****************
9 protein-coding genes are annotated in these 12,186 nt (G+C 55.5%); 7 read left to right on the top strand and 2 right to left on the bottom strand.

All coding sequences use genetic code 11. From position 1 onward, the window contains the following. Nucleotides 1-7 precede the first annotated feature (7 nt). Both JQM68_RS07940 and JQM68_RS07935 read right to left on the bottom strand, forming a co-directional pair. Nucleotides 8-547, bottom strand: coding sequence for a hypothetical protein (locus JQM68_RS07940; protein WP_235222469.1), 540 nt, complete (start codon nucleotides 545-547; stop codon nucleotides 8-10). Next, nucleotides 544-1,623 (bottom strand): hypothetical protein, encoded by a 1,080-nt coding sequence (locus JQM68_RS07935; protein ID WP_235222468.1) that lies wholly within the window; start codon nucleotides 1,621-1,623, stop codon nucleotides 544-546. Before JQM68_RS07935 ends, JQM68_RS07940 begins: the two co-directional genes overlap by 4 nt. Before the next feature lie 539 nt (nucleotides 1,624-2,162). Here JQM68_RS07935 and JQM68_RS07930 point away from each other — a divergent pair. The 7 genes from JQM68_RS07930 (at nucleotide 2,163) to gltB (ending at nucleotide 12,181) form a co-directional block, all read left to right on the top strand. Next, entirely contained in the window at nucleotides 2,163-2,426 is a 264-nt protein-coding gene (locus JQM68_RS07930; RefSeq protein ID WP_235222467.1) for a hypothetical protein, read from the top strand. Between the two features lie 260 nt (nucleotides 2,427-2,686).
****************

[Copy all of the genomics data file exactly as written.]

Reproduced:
9 protein-coding genes are annotated in these 12,186 nt (G+C 55.5%); 7 read left to right on the top strand and 2 right to left on the bottom strand.

All coding sequences use genetic code 11. From position 1 onward, the window contains the following. Nucleotides 1-7 precede the first annotated feature (7 nt). Both JQM68_RS07940 and JQM68_RS07935 read right to left on the bottom strand, forming a co-directional pair. Nucleotides 8-547, bottom strand: coding sequence for a hypothetical protein (locus JQM68_RS07940; protein WP_235222469.1), 540 nt, complete (start codon nucleotides 545-547; stop codon nucleotides 8-10). Next, nucleotides 544-1,623 (bottom strand): hypothetical protein, encoded by a 1,080-nt coding sequence (locus JQM68_RS07935; protein ID WP_235222468.1) that lies wholly within the window; start codon nucleotides 1,621-1,623, stop codon nucleotides 544-546. Before JQM68_RS07935 ends, JQM68_RS07940 begins: the two co-directional genes overlap by 4 nt. Before the next feature lie 539 nt (nucleotides 1,624-2,162). Here JQM68_RS07935 and JQM68_RS07930 point away from each other — a divergent pair. The 7 genes from JQM68_RS07930 (at nucleotide 2,163) to gltB (ending at nucleotide 12,181) form a co-directional block, all read left to right on the top strand. Next, entirely contained in the window at nucleotides 2,163-2,426 is a 264-nt protein-coding gene (locus JQM68_RS07930; RefSeq protein ID WP_235222467.1) for a hypothetical protein, read from the top strand. Between the two features lie 260 nt (nucleotides 2,427-2,686).